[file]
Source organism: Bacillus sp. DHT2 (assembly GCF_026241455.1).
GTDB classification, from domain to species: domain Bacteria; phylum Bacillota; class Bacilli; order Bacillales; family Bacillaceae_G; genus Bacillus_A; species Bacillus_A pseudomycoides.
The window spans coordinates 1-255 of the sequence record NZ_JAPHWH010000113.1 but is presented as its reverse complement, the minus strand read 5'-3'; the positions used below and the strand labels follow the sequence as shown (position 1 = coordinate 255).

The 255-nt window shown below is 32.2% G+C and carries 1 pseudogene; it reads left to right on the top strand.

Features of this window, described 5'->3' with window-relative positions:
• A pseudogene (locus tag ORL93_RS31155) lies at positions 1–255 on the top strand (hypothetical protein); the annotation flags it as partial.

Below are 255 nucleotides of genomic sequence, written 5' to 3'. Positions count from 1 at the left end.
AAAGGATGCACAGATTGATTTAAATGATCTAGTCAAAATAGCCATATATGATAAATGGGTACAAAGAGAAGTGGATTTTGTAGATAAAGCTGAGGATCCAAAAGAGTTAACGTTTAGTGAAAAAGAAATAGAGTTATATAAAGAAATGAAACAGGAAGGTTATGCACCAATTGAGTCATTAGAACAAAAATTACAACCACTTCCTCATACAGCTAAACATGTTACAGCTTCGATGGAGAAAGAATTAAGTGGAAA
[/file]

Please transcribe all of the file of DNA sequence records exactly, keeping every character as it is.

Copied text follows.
Source organism: Bacillus sp. DHT2 (assembly GCF_026241455.1).
GTDB classification, from domain to species: domain Bacteria; phylum Bacillota; class Bacilli; order Bacillales; family Bacillaceae_G; genus Bacillus_A; species Bacillus_A pseudomycoides.
The window spans coordinates 1-255 of the sequence record NZ_JAPHWH010000113.1 but is presented as its reverse complement, the minus strand read 5'-3'; the positions used below and the strand labels follow the sequence as shown (position 1 = coordinate 255).

The 255-nt window shown below is 32.2% G+C and carries 1 pseudogene; it reads left to right on the top strand.

Features of this window, described 5'->3' with window-relative positions:
• A pseudogene (locus tag ORL93_RS31155) lies at positions 1–255 on the top strand (hypothetical protein); the annotation flags it as partial.

Below are 255 nucleotides of genomic sequence, written 5' to 3'. Positions count from 1 at the left end.
AAAGGATGCACAGATTGATTTAAATGATCTAGTCAAAATAGCCATATATGATAAATGGGTACAAAGAGAAGTGGATTTTGTAGATAAAGCTGAGGATCCAAAAGAGTTAACGTTTAGTGAAAAAGAAATAGAGTTATATAAAGAAATGAAACAGGAAGGTTATGCACCAATTGAGTCATTAGAACAAAAATTACAACCACTTCCTCATACAGCTAAACATGTTACAGCTTCGATGGAGAAAGAATTAAGTGGAAA